So, a few weeks ago I posted that I was in the beginning stages of reading a new book Van Gogh: The Life. It’s a hefty read at over 900 pages and since I prefer audiobooks, the reading is going a bit slow. Yesterday morning on my way to work I decided to take a break from the book and go to the library to pick up some magazines to flip through during the evening. I grabbed new and old mags including Self, Woman’s Day, More, Martha Stewart Living, and Allure.
By 10 PM, I’d dropped my last magazine on the floor. And I was a bit aggravated. At first I wasn’t sure why. But by this morning it dawned on me.
Ahem…As I step high upon my soapbox I welcome you to today’s post. Warning: now may be a good time to start running for the hills before it’s too late!
Before I begin, I want to make clear that I’m not posting a belief that magazines were created to show us just how ordinary, boring and average we are compared to the beauties, thrill seekers and go-getters I kept reading about last night – although I do admit to sometimes feeling that way. No, this post is more about why being considered normal is somehow just not good enough. People are considered less-than because they aren’t doing it ALL:
Don’t I want to break through that glass ceiling? Get to the top of that corporate ladder? I need to work harder, perform better, be smarter, stay later and dress for success.
Didn’t you know that it’s considered blasphemy to call yourself a Good Parent? Now you have to be known as the Best Parent in the World (can also substitute ‘best’ for Coolest, Greatest, Most Fun to Be With - your choice).
Want to lose weight? Well, it isn’t good enough to lose 30, 50, or 80 pounds. It seems as though I also have to become an avid runner or join a cycling club. Then I need to enter multiple marathons. Then I have to keep beating my previous times.
Don’t forget meals. Apparently, fragrant homemade meals are key in keeping families together. It has to taste sinfully good and scream healthy, and look like it just stepped out of Martha Stewart’s kitchen. So, I’d best start learning how to flip those snowflake-shaped flapjacks next to that pure maple syrup I should be extracting from that tree outside.
What about exercise? Making an effort to getting up and moving every day it seems, is unacceptable. Now, I have to squeeze in
30, 45, 60 minutes of cardio 5 days a week; cram in some strength training; don’t forget about Yoga (my mental health counts too, you know) and make sure I get at least 8 hours of sleep every night.
Don’t forget about my wild and crazy side! I need to get out there and mountain climb; book a flight to climb Kilimanjaro; get my rear end to the Galapagos before it gets overrun by all those darned tourists. Oh, and why not learn to speak another language while I’m at it?
So, let’s recap: since we are now newly titled as Best Parents Ever and Employees of the Month (for the third time this year), Marathon Runners, Master Cyclists, Culinary Chefs, Master Yogis, French speaking buffed-out Gods(or Goddesses), we should be feeling pretty rested, what with all that sleep we’re obviously getting, right?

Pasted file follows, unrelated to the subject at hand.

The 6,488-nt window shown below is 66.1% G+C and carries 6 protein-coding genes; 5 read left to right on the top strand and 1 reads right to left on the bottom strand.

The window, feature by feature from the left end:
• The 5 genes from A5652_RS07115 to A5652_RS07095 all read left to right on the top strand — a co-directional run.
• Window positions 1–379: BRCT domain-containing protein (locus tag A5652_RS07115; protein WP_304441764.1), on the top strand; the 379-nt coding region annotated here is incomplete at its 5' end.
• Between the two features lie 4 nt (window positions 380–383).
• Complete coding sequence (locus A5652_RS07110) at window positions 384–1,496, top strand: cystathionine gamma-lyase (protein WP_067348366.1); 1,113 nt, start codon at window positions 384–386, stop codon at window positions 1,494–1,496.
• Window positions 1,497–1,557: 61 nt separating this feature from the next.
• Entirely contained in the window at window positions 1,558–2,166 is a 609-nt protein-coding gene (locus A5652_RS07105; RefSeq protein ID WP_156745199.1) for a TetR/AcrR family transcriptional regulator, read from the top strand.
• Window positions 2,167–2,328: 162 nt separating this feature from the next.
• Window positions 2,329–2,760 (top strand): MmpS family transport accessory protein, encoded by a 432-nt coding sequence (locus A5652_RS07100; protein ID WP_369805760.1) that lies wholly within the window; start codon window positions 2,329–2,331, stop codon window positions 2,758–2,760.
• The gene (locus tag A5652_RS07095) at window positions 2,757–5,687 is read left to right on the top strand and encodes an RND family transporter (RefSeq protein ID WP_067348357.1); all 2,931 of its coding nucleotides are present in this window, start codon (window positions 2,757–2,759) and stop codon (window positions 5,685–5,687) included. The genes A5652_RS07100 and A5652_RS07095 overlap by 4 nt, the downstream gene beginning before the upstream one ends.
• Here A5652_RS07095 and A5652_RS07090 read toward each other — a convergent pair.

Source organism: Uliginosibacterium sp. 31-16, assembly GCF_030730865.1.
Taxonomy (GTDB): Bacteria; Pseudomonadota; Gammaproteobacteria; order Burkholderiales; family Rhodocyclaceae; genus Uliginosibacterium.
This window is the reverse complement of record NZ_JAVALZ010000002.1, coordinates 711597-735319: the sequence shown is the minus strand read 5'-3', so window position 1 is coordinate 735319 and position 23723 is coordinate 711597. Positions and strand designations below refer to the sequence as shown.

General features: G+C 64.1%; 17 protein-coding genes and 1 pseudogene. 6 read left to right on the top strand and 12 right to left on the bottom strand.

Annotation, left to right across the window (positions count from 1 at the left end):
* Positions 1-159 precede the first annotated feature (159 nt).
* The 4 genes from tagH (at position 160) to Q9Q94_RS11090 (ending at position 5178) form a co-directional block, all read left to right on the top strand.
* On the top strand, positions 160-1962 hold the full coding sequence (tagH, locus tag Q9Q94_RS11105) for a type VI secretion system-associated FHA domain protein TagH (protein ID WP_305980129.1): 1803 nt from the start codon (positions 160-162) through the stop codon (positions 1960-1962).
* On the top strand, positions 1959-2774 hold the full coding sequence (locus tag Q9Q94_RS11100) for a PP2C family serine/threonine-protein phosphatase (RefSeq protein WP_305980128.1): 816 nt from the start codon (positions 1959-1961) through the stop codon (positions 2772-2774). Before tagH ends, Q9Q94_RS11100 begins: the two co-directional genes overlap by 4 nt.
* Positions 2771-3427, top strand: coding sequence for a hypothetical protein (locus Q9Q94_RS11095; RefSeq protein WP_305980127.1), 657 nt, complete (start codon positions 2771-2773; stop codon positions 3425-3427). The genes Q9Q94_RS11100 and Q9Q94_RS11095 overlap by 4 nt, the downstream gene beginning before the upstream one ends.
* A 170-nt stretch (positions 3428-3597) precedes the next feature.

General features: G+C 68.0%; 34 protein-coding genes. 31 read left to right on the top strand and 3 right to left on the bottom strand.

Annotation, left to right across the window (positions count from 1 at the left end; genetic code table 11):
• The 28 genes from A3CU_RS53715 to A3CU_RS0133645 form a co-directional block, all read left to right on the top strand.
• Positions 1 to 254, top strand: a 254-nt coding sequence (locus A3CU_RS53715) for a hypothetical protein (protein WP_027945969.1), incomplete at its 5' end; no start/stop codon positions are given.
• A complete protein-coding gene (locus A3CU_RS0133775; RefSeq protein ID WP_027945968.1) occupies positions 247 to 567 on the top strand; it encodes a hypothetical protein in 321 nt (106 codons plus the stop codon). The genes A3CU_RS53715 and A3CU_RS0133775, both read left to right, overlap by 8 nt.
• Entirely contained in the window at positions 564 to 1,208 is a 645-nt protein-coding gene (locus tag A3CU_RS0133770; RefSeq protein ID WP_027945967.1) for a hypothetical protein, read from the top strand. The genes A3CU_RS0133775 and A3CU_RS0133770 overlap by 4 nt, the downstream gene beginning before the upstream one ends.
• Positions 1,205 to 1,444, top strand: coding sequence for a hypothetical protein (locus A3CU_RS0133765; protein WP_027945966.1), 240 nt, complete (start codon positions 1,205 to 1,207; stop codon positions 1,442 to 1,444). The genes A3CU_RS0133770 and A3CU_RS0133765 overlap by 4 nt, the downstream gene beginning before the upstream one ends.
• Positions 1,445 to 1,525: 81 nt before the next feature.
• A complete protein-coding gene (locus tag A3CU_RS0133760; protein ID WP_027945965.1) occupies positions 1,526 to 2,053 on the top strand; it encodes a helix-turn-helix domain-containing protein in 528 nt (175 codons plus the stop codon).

*Whew* Between us, I do believe that this post contains more sarcasm than all of my past writings put together.
OK. Here’s what I’m really trying to get across: while magazines don’t help any, they aren’t the only culprit. I see people who constantly compare themselves to other people, and I have been known to do this as well; it’s just plain human nature. If He or She is doing this or that, then there must be something lacking within me. I must find a way to be strong enough/smart enough to do it, too. The problem is, no one can do it all. If we spent all of our time trying to do what’s considered ‘enough’, which is essentially everything that’s supposed to turn us into better, well-rounded people, we’d simply never get anything done!
Consider this post an introduction to my Hate-Loss Challenge that’s coming up in January. For the next couple of weeks I think we should stop comparing ourselves to the marathon blogger we read about and embrace the fact that there’s nothing wrong with just running for fun, if that’s what we want to do.
Maybe take it easy on yourself and quit comparing yourself to other parents and the things you think you should be doing with your children. Take pride in the fact that one of the great things about being a parent is that there will always be opportunities to teach them how to become better human beings.
Don’t look down on ourselves because we’re not thrill-seekers or great adventurers. Be happy that our genetic makeup is what keeps us from going beyond the guard-rail and teetering at the edge of the Grand Canyon. There is nothing wrong with us.
Finally, I say think – really think about the things that you want to do in your life. For You. Because you want to. Not because you’ve seen or read or heard that you should be doing these things.
Life is too short to feel guilty about the things you haven’t done. It’s your precious time that’s being filled, so fill that life with things that are meaningful to you.
As for me? Let me find peace with my decision to do cardio only 3 days a week for 30 minutes because it’s just as important to me that I paint. Allow me to forgive myself for not focusing more on my career because if I did, then this blog would have never existed. And right now it makes more sense to use my extra cash for Yoga classes instead of saving it for that trip to Wherever-Land because right now this is what I need.
It’s not easy, learning to be enough; but I think being enough is really an all right place to be.
What do you think about this? Do you ever feel like you should be doing more or compare yourself to others?